Testosterone research brings new hope for cancer patients with weight loss

Many cancer patients suffer from a loss of body mass known as cachexia. Approximately 20 percent of cancer-related deaths are attributed to the syndrome of cachexia, which in cancer patients is often characterized by a rapid or severe loss of fat and skeletal muscle. Dr. Melinda Sheffield-Moore, professor and head of the Department of Health … Continue reading Testosterone research brings new hope for cancer patients with weight loss

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Smell receptors in the body could help sniff out disease

A review of more than 200 studies reveals that olfactory receptors--proteins that bind to odors that aid the sense of smell--perform a wide range of mostly unknown functions outside the nose. The function of extra-nasal olfactory receptors has the potential to be used in the diagnosis and treatment of health conditions such as cancer. The article is … Continue reading Smell receptors in the body could help sniff out disease

Irradiating chest lymph nodes in patients with early stage breast cancer improves survival without increasing side effects

Giving radiation therapy to the lymph nodes located behind the breast bone and above the collar bone to patients with early stage breast cancer improves overall survival without increasing side effects, and this effect continues for 15 years, researchers have found. Professor Philip Poortmans, head of the department of radiation oncology at the Institut Curie, … Continue reading Irradiating chest lymph nodes in patients with early stage breast cancer improves survival without increasing side effects

Fitbits may assist doctors predict how sufferers will react to chemotherapy

Wearable fitness trackers, such as the popular Fitbit, have the potential to help doctors predict which patients will do well on a course of chemotherapy, and be able to intervene before unexpected admissions to the hospital, experts believe. Researchers said that in the future doctors might be able to use the technology in a number … Continue reading Fitbits may assist doctors predict how sufferers will react to chemotherapy

For mothers with advanced cancer, parenting concerns affect emotional well-being

Parenting concerns contributed significantly to the psychological distress of mothers with late-stage cancer, according to a study by University of North Carolina Lineberger Comprehensive Cancer Center researchers. Cancer is the leading cause of disease-specific death for parenting-age women in the United States, and women with incurable cancer who have children can have increased rates of … Continue reading For mothers with advanced cancer, parenting concerns affect emotional well-being

Chemical octopus catches sneaky cancer clues, trace glycoproteins

Cancer drops sparse chemical hints of its presence early on, but unfortunately, many of them are in a class of biochemicals that could not be detected thoroughly, until now. Researchers at the Georgia Institute of Technology have engineered a chemical trap that exhaustively catches what are called glycoproteins, including minuscule traces that have previously escaped … Continue reading Chemical octopus catches sneaky cancer clues, trace glycoproteins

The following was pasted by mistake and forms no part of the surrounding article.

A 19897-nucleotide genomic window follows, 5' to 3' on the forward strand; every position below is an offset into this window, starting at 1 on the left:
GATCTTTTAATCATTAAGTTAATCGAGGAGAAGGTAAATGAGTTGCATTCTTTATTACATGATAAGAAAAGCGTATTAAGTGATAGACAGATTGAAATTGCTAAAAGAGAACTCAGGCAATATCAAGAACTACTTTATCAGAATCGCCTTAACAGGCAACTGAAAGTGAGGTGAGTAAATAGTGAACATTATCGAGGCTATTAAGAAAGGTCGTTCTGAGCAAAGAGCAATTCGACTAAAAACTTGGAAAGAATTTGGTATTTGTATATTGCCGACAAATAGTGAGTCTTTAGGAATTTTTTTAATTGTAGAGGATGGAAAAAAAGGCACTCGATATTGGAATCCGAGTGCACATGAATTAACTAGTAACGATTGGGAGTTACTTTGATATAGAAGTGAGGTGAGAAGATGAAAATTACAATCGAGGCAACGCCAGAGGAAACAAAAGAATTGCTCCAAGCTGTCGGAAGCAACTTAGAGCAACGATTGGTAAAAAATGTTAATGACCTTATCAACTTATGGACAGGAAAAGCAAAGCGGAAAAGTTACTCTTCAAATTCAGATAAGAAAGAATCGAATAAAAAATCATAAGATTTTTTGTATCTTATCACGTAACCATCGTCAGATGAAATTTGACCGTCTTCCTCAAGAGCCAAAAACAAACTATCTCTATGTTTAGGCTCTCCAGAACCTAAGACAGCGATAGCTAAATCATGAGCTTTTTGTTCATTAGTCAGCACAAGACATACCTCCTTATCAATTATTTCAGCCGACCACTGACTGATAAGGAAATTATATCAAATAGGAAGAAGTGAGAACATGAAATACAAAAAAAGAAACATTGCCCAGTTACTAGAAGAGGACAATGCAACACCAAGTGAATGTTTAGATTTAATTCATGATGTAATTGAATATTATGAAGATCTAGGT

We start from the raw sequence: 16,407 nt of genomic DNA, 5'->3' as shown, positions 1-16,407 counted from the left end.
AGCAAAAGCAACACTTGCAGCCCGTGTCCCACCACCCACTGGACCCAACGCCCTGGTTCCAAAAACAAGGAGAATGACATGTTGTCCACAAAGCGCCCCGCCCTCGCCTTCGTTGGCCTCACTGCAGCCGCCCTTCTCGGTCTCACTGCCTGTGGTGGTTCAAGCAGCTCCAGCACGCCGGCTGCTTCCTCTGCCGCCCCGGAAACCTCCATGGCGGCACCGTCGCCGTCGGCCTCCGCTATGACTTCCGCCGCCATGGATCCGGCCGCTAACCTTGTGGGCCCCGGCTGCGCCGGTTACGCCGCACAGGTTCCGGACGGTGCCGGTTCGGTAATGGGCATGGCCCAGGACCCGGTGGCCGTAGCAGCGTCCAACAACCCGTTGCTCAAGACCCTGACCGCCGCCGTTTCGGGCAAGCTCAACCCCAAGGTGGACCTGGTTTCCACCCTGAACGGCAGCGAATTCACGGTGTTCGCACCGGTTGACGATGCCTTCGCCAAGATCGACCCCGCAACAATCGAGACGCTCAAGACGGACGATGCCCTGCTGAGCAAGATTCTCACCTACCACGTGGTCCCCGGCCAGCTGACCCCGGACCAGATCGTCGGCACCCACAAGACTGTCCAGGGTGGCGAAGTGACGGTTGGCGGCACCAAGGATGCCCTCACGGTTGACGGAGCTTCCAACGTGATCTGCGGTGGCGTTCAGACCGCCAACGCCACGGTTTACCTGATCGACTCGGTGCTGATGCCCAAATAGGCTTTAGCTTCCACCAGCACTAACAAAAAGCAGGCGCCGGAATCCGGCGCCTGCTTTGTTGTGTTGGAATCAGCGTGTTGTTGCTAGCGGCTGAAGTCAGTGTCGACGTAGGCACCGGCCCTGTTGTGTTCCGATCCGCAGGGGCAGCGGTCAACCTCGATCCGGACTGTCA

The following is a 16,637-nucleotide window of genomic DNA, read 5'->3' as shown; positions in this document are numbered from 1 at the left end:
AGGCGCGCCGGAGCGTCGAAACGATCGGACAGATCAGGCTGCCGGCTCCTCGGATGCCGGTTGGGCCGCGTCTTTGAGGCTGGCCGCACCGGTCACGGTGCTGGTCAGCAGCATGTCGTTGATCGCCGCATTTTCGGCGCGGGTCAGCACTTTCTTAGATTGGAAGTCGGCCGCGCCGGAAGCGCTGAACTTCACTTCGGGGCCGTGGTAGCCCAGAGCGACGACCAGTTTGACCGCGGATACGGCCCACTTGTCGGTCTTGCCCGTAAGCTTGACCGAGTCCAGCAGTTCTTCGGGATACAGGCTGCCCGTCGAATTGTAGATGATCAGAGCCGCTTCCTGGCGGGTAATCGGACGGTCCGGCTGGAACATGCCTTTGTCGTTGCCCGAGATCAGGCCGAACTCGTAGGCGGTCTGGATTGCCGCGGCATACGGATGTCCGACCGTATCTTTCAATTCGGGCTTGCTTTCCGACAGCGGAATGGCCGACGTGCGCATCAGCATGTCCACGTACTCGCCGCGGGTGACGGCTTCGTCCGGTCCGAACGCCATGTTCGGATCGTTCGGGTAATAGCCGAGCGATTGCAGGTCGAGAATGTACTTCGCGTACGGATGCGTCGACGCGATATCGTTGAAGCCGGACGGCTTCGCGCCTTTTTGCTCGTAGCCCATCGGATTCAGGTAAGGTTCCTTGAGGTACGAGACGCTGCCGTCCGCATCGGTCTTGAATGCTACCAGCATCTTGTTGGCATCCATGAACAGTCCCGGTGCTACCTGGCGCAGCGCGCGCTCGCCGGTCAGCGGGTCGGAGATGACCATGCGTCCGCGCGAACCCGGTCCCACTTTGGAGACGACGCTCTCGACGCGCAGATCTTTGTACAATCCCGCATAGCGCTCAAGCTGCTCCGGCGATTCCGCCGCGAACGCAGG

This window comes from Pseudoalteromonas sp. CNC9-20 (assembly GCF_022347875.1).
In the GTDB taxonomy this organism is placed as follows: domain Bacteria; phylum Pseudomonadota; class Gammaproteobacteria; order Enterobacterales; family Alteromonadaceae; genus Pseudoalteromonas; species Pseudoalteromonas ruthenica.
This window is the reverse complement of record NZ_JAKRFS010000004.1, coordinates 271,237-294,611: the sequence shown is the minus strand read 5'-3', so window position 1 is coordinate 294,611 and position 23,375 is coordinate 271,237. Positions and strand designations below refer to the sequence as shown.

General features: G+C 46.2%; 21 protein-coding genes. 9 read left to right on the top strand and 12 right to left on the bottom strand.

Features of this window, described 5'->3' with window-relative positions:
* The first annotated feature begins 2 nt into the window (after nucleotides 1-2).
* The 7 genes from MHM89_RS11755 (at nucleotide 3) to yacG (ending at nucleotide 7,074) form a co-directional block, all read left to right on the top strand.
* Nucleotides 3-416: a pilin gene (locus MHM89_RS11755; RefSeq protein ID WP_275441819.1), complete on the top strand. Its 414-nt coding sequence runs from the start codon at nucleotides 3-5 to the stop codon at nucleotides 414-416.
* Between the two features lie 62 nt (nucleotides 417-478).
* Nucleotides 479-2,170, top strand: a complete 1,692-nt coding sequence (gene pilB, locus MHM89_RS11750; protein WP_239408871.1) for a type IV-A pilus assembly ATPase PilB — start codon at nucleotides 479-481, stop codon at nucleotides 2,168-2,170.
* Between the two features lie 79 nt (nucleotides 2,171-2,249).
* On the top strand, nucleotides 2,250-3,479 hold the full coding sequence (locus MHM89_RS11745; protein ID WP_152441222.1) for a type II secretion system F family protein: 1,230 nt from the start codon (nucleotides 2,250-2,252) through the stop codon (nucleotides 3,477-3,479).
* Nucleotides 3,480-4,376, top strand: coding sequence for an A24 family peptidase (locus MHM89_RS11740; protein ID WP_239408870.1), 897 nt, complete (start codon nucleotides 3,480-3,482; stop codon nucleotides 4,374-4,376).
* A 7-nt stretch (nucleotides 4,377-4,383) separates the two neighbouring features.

Study explores carbohydrates’ impact on head, neck cancers

Consuming high amounts of carbohydrates and various forms of sugar during the year prior to treatment for head and neck cancer may increase patients' risks of cancer recurrence and mortality, a new study reports. However, eating moderate amounts of fats and starchy foods such as whole grains, potatoes and legumes after treatment could have protective … Continue reading Study explores carbohydrates’ impact on head, neck cancers

Many adolescent and young adult cancer survivors have more social connections than peers

Survivors of adolescent and young adult cancer often have stronger social networks than their non-cancer peers, according to St. Jude Children's Research Hospital researchers, who hope to translate that support into better lives for the nation's growing population of cancer survivors. The findings appear online today in the journal Cancer. "Cancer survivors need healthy social connections, … Continue reading Many adolescent and young adult cancer survivors have more social connections than peers

Light-activated cancer drugs without toxic side effects: Fresh insight

Future cancer drugs that are activated by light and don't cause the toxic side-effects of current chemotherapy treatments are closer to becoming a reality, thanks to new research by the University of Warwick and Monash University Cancer drugs activated by light, minimizing toxic side-effects, are a step closer thanks to new research from University of … Continue reading Light-activated cancer drugs without toxic side effects: Fresh insight

Nanosensor that lights up cancer to be tested in surgeries

UT Southwestern Simmons Cancer Center scientists next month will begin testing a digital nanosensor that lights up cancer tissue to see whether it can improve the accuracy of cancer surgeries, thereby reducing cancer recurrence and surgical morbidity. The nanosensor, which works by reacting to low pH, illuminates cancer like a lightbulb, sharply distinguishing cancerous tissue … Continue reading Nanosensor that lights up cancer to be tested in surgeries